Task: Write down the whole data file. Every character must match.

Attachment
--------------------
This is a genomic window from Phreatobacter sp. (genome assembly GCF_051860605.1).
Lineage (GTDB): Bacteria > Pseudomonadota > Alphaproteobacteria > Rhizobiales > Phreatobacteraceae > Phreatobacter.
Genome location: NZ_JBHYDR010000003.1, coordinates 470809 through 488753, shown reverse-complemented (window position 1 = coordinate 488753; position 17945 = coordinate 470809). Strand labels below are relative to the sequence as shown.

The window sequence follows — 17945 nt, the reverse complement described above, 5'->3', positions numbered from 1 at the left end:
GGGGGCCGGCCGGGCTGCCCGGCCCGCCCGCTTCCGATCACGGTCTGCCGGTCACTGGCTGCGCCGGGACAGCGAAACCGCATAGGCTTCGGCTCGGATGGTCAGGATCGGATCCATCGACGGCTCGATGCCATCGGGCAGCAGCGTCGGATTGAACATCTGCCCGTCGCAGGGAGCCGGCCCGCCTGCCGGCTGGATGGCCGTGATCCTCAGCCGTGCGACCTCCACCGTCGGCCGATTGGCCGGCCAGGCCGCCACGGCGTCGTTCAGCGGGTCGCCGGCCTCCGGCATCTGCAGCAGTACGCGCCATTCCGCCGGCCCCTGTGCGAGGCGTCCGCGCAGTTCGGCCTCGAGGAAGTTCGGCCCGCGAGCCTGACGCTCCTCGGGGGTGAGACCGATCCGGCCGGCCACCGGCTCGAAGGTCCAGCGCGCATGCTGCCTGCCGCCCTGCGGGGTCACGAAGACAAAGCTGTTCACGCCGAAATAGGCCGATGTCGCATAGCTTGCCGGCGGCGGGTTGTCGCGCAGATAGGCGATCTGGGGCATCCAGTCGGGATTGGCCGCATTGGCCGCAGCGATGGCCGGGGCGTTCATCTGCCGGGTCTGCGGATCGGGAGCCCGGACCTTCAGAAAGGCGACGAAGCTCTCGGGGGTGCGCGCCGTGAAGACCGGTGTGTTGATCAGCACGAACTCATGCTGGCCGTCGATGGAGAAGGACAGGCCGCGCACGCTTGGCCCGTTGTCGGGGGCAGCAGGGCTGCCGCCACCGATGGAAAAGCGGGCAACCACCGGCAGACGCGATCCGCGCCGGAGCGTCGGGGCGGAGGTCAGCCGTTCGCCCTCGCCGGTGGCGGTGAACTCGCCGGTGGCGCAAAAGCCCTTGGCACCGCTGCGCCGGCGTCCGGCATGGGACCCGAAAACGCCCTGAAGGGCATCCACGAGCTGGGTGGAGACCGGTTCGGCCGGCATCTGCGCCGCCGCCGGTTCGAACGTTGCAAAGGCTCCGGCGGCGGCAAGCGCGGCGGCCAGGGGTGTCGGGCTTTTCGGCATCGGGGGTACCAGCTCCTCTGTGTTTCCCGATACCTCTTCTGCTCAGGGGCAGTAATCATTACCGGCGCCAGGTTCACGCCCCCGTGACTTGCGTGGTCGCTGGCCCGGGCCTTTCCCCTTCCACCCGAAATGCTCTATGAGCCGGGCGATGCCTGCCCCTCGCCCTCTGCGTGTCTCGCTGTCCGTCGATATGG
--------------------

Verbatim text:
This is a genomic window from Phreatobacter sp. (genome assembly GCF_051860605.1).
Lineage (GTDB): Bacteria > Pseudomonadota > Alphaproteobacteria > Rhizobiales > Phreatobacteraceae > Phreatobacter.
Genome location: NZ_JBHYDR010000003.1, coordinates 470809 through 488753, shown reverse-complemented (window position 1 = coordinate 488753; position 17945 = coordinate 470809). Strand labels below are relative to the sequence as shown.

The window sequence follows — 17945 nt, the reverse complement described above, 5'->3', positions numbered from 1 at the left end:
GGGGGCCGGCCGGGCTGCCCGGCCCGCCCGCTTCCGATCACGGTCTGCCGGTCACTGGCTGCGCCGGGACAGCGAAACCGCATAGGCTTCGGCTCGGATGGTCAGGATCGGATCCATCGACGGCTCGATGCCATCGGGCAGCAGCGTCGGATTGAACATCTGCCCGTCGCAGGGAGCCGGCCCGCCTGCCGGCTGGATGGCCGTGATCCTCAGCCGTGCGACCTCCACCGTCGGCCGATTGGCCGGCCAGGCCGCCACGGCGTCGTTCAGCGGGTCGCCGGCCTCCGGCATCTGCAGCAGTACGCGCCATTCCGCCGGCCCCTGTGCGAGGCGTCCGCGCAGTTCGGCCTCGAGGAAGTTCGGCCCGCGAGCCTGACGCTCCTCGGGGGTGAGACCGATCCGGCCGGCCACCGGCTCGAAGGTCCAGCGCGCATGCTGCCTGCCGCCCTGCGGGGTCACGAAGACAAAGCTGTTCACGCCGAAATAGGCCGATGTCGCATAGCTTGCCGGCGGCGGGTTGTCGCGCAGATAGGCGATCTGGGGCATCCAGTCGGGATTGGCCGCATTGGCCGCAGCGATGGCCGGGGCGTTCATCTGCCGGGTCTGCGGATCGGGAGCCCGGACCTTCAGAAAGGCGACGAAGCTCTCGGGGGTGCGCGCCGTGAAGACCGGTGTGTTGATCAGCACGAACTCATGCTGGCCGTCGATGGAGAAGGACAGGCCGCGCACGCTTGGCCCGTTGTCGGGGGCAGCAGGGCTGCCGCCACCGATGGAAAAGCGGGCAACCACCGGCAGACGCGATCCGCGCCGGAGCGTCGGGGCGGAGGTCAGCCGTTCGCCCTCGCCGGTGGCGGTGAACTCGCCGGTGGCGCAAAAGCCCTTGGCACCGCTGCGCCGGCGTCCGGCATGGGACCCGAAAACGCCCTGAAGGGCATCCACGAGCTGGGTGGAGACCGGTTCGGCCGGCATCTGCGCCGCCGCCGGTTCGAACGTTGCAAAGGCTCCGGCGGCGGCAAGCGCGGCGGCCAGGGGTGTCGGGCTTTTCGGCATCGGGGGTACCAGCTCCTCTGTGTTTCCCGATACCTCTTCTGCTCAGGGGCAGTAATCATTACCGGCGCCAGGTTCACGCCCCCGTGACTTGCGTGGTCGCTGGCCCGGGCCTTTCCCCTTCCACCCGAAATGCTCTATGAGCCGGGCGATGCCTGCCCCTCGCCCTCTGCGTGTCTCGCTGTCCGTCGATATGG